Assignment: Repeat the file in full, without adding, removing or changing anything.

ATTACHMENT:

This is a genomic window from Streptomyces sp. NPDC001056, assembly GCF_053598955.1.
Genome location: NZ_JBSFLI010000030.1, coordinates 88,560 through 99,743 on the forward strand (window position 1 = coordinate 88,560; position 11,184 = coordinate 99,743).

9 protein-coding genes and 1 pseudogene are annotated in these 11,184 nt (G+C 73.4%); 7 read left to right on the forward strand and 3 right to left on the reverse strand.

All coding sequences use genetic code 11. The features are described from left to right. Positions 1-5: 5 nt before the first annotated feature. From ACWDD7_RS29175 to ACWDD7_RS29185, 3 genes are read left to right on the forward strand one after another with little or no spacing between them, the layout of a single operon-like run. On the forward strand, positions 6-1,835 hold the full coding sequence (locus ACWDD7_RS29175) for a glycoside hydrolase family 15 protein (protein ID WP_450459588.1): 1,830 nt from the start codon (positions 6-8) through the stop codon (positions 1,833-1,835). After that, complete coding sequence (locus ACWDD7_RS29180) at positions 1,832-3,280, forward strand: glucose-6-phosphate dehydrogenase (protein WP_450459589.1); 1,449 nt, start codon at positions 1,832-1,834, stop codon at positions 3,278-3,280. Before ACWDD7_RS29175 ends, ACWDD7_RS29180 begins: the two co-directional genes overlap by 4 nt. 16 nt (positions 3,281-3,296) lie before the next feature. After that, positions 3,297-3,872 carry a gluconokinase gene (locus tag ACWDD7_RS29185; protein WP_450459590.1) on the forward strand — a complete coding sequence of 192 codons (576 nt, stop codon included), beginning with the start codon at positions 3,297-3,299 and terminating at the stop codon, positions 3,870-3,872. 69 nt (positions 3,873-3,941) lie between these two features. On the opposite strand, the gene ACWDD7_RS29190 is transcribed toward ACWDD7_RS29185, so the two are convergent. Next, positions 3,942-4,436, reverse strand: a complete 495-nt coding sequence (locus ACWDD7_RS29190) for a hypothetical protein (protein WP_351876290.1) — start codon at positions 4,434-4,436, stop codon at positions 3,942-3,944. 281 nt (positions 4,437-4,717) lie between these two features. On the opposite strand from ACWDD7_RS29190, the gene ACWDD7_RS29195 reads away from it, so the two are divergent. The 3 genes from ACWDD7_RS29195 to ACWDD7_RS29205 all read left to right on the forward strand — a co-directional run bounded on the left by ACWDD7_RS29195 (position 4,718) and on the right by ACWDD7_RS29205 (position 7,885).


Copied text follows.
This is a genomic window from Streptomyces sp. NPDC001056, assembly GCF_053598955.1.
Genome location: NZ_JBSFLI010000030.1, coordinates 88,560 through 99,743 on the forward strand (window position 1 = coordinate 88,560; position 11,184 = coordinate 99,743).

9 protein-coding genes and 1 pseudogene are annotated in these 11,184 nt (G+C 73.4%); 7 read left to right on the forward strand and 3 right to left on the reverse strand.

All coding sequences use genetic code 11. The features are described from left to right. Positions 1-5: 5 nt before the first annotated feature. From ACWDD7_RS29175 to ACWDD7_RS29185, 3 genes are read left to right on the forward strand one after another with little or no spacing between them, the layout of a single operon-like run. On the forward strand, positions 6-1,835 hold the full coding sequence (locus ACWDD7_RS29175) for a glycoside hydrolase family 15 protein (protein ID WP_450459588.1): 1,830 nt from the start codon (positions 6-8) through the stop codon (positions 1,833-1,835). After that, complete coding sequence (locus ACWDD7_RS29180) at positions 1,832-3,280, forward strand: glucose-6-phosphate dehydrogenase (protein WP_450459589.1); 1,449 nt, start codon at positions 1,832-1,834, stop codon at positions 3,278-3,280. Before ACWDD7_RS29175 ends, ACWDD7_RS29180 begins: the two co-directional genes overlap by 4 nt. 16 nt (positions 3,281-3,296) lie before the next feature. After that, positions 3,297-3,872 carry a gluconokinase gene (locus tag ACWDD7_RS29185; protein WP_450459590.1) on the forward strand — a complete coding sequence of 192 codons (576 nt, stop codon included), beginning with the start codon at positions 3,297-3,299 and terminating at the stop codon, positions 3,870-3,872. 69 nt (positions 3,873-3,941) lie between these two features. On the opposite strand, the gene ACWDD7_RS29190 is transcribed toward ACWDD7_RS29185, so the two are convergent. Next, positions 3,942-4,436, reverse strand: a complete 495-nt coding sequence (locus ACWDD7_RS29190) for a hypothetical protein (protein WP_351876290.1) — start codon at positions 4,434-4,436, stop codon at positions 3,942-3,944. 281 nt (positions 4,437-4,717) lie between these two features. On the opposite strand from ACWDD7_RS29190, the gene ACWDD7_RS29195 reads away from it, so the two are divergent. The 3 genes from ACWDD7_RS29195 to ACWDD7_RS29205 all read left to right on the forward strand — a co-directional run bounded on the left by ACWDD7_RS29195 (position 4,718) and on the right by ACWDD7_RS29205 (position 7,885).